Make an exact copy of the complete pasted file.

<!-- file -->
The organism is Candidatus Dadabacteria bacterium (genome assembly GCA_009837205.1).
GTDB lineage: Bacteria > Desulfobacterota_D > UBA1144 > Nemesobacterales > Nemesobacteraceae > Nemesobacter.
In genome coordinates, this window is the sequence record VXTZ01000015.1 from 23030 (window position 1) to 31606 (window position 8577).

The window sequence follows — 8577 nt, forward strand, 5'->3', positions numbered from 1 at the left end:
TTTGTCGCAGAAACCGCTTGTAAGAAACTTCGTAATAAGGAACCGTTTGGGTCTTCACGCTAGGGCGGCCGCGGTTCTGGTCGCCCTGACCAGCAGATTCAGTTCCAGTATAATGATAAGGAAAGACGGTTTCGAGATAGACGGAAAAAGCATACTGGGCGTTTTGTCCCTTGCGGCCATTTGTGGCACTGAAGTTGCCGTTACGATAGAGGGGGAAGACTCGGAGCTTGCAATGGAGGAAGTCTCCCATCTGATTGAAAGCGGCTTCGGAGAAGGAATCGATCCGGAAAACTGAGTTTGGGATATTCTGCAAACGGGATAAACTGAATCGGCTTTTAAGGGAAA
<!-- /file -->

The organism is Candidatus Dadabacteria bacterium (genome assembly GCA_009837205.1).
GTDB lineage: Bacteria > Desulfobacterota_D > UBA1144 > Nemesobacterales > Nemesobacteraceae > Nemesobacter.
In genome coordinates, this window is the sequence record VXTZ01000015.1 from 23030 (window position 1) to 31606 (window position 8577).

The window sequence follows — 8577 nt, forward strand, 5'->3', positions numbered from 1 at the left end:
TTTGTCGCAGAAACCGCTTGTAAGAAACTTCGTAATAAGGAACCGTTTGGGTCTTCACGCTAGGGCGGCCGCGGTTCTGGTCGCCCTGACCAGCAGATTCAGTTCCAGTATAATGATAAGGAAAGACGGTTTCGAGATAGACGGAAAAAGCATACTGGGCGTTTTGTCCCTTGCGGCCATTTGTGGCACTGAAGTTGCCGTTACGATAGAGGGGGAAGACTCGGAGCTTGCAATGGAGGAAGTCTCCCATCTGATTGAAAGCGGCTTCGGAGAAGGAATCGATCCGGAAAACTGAGTTTGGGATATTCTGCAAACGGGATAAACTGAATCGGCTTTTAAGGGAAA